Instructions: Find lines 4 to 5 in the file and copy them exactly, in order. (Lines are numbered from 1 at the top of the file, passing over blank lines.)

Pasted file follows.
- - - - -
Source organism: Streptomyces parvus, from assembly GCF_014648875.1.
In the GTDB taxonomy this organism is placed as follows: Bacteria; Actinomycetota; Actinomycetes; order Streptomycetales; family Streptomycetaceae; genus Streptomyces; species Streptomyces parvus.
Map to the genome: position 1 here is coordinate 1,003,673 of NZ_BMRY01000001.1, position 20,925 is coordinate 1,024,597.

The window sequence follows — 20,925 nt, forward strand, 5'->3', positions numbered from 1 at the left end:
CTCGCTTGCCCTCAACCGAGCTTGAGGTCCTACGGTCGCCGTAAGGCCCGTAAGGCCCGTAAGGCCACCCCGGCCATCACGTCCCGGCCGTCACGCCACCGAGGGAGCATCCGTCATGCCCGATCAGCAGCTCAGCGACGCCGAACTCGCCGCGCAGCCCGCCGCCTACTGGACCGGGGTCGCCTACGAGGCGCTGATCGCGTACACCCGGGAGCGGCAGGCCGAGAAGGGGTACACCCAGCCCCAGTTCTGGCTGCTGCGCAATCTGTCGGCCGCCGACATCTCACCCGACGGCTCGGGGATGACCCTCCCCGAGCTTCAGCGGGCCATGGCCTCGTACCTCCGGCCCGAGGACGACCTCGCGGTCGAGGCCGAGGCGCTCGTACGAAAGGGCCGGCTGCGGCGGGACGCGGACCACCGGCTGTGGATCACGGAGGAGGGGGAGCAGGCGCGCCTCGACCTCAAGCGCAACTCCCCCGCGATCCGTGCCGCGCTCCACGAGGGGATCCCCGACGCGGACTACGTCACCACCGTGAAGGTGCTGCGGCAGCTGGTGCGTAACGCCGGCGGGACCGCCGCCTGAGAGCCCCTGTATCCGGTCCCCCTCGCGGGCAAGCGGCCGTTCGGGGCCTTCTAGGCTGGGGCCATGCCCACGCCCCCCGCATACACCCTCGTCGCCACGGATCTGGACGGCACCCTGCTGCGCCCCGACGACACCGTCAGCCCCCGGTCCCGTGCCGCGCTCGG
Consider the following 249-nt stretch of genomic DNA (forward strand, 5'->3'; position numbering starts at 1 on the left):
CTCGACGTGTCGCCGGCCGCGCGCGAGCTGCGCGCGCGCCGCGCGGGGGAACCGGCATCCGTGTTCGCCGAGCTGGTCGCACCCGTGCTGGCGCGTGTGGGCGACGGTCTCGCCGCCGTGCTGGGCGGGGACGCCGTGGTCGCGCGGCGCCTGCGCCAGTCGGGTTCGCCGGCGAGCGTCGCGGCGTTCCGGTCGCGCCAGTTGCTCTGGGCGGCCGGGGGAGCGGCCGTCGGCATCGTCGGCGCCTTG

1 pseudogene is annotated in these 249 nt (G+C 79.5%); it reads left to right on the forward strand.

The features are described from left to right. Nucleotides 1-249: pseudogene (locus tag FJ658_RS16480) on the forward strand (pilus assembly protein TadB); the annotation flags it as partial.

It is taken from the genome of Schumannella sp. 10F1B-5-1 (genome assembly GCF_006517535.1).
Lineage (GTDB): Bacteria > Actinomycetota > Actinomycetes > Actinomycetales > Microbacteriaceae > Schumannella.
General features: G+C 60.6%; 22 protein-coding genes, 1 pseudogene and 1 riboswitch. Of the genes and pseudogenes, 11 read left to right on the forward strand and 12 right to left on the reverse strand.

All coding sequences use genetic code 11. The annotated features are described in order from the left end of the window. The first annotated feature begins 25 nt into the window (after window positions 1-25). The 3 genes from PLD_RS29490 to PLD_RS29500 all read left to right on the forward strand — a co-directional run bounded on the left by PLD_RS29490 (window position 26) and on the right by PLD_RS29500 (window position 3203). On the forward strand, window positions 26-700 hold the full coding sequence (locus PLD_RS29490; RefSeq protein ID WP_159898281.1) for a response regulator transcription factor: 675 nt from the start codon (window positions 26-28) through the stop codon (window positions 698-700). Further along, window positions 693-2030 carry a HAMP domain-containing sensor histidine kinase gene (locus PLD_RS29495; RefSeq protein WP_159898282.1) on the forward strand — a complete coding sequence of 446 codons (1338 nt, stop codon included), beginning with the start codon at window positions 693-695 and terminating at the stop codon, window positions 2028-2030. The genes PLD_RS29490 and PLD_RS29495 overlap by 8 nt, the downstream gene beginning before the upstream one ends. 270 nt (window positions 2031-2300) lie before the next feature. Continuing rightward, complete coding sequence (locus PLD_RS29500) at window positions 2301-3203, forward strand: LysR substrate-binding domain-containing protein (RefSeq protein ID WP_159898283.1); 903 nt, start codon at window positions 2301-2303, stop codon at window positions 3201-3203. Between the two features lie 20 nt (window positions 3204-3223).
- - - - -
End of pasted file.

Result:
The window sequence follows — 20,925 nt, forward strand, 5'->3', positions numbered from 1 at the left end:
CTCGCTTGCCCTCAACCGAGCTTGAGGTCCTACGGTCGCCGTAAGGCCCGTAAGGCCCGTAAGGCCACCCCGGCCATCACGTCCCGGCCGTCACGCCACCGAGGGAGCATCCGTCATGCCCGATCAGCAGCTCAGCGACGCCGAACTCGCCGCGCAGCCCGCCGCCTACTGGACCGGGGTCGCCTACGAGGCGCTGATCGCGTACACCCGGGAGCGGCAGGCCGAGAAGGGGTACACCCAGCCCCAGTTCTGGCTGCTGCGCAATCTGTCGGCCGCCGACATCTCACCCGACGGCTCGGGGATGACCCTCCCCGAGCTTCAGCGGGCCATGGCCTCGTACCTCCGGCCCGAGGACGACCTCGCGGTCGAGGCCGAGGCGCTCGTACGAAAGGGCCGGCTGCGGCGGGACGCGGACCACCGGCTGTGGATCACGGAGGAGGGGGAGCAGGCGCGCCTCGACCTCAAGCGCAACTCCCCCGCGATCCGTGCCGCGCTCCACGAGGGGATCCCCGACGCGGACTACGTCACCACCGTGAAGGTGCTGCGGCAGCTGGTGCGTAACGCCGGCGGGACCGCCGCCTGAGAGCCCCTGTATCCGGTCCCCCTCGCGGGCAAGCGGCCGTTCGGGGCCTTCTAGGCTGGGGCCATGCCCACGCCCCCCGCATACACCCTCGTCGCCACGGATCTGGACGGCACCCTGCTGCGCCCCGACGACACCGTCAGCCCCCGGTCCCGTGCCGCGCTCGG